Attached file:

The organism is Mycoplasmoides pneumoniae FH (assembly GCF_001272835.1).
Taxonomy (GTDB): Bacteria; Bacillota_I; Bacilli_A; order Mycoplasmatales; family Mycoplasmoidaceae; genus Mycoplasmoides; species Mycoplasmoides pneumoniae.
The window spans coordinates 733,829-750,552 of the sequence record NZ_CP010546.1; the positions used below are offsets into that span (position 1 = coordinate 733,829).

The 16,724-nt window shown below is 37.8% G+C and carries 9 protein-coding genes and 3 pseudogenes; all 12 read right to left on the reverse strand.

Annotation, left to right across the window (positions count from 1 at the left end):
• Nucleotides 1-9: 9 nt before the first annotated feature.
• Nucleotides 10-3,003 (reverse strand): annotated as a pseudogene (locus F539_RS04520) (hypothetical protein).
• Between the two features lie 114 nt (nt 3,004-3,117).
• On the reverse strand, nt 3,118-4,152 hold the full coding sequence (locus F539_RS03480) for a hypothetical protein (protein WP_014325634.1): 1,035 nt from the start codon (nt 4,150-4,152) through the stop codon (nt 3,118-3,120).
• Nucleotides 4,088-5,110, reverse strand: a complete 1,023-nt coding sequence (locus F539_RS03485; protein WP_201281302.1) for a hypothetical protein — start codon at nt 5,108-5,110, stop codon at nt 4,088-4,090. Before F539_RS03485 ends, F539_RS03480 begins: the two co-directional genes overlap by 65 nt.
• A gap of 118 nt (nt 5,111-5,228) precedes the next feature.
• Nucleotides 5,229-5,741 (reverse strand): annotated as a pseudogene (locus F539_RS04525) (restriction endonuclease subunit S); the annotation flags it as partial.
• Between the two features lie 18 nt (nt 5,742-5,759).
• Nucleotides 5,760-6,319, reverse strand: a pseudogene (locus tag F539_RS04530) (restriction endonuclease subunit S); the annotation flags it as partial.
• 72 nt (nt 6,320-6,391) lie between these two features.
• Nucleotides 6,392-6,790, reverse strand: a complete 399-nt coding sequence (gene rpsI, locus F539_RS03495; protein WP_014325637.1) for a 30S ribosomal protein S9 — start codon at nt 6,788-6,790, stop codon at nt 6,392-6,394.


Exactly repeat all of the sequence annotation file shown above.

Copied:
The organism is Mycoplasmoides pneumoniae FH (assembly GCF_001272835.1).
Taxonomy (GTDB): Bacteria; Bacillota_I; Bacilli_A; order Mycoplasmatales; family Mycoplasmoidaceae; genus Mycoplasmoides; species Mycoplasmoides pneumoniae.
The window spans coordinates 733,829-750,552 of the sequence record NZ_CP010546.1; the positions used below are offsets into that span (position 1 = coordinate 733,829).

The 16,724-nt window shown below is 37.8% G+C and carries 9 protein-coding genes and 3 pseudogenes; all 12 read right to left on the reverse strand.

Annotation, left to right across the window (positions count from 1 at the left end):
• Nucleotides 1-9: 9 nt before the first annotated feature.
• Nucleotides 10-3,003 (reverse strand): annotated as a pseudogene (locus F539_RS04520) (hypothetical protein).
• Between the two features lie 114 nt (nt 3,004-3,117).
• On the reverse strand, nt 3,118-4,152 hold the full coding sequence (locus F539_RS03480) for a hypothetical protein (protein WP_014325634.1): 1,035 nt from the start codon (nt 4,150-4,152) through the stop codon (nt 3,118-3,120).
• Nucleotides 4,088-5,110, reverse strand: a complete 1,023-nt coding sequence (locus F539_RS03485; protein WP_201281302.1) for a hypothetical protein — start codon at nt 5,108-5,110, stop codon at nt 4,088-4,090. Before F539_RS03485 ends, F539_RS03480 begins: the two co-directional genes overlap by 65 nt.
• A gap of 118 nt (nt 5,111-5,228) precedes the next feature.
• Nucleotides 5,229-5,741 (reverse strand): annotated as a pseudogene (locus F539_RS04525) (restriction endonuclease subunit S); the annotation flags it as partial.
• Between the two features lie 18 nt (nt 5,742-5,759).
• Nucleotides 5,760-6,319, reverse strand: a pseudogene (locus tag F539_RS04530) (restriction endonuclease subunit S); the annotation flags it as partial.
• 72 nt (nt 6,320-6,391) lie between these two features.
• Nucleotides 6,392-6,790, reverse strand: a complete 399-nt coding sequence (gene rpsI, locus F539_RS03495; protein WP_014325637.1) for a 30S ribosomal protein S9 — start codon at nt 6,788-6,790, stop codon at nt 6,392-6,394.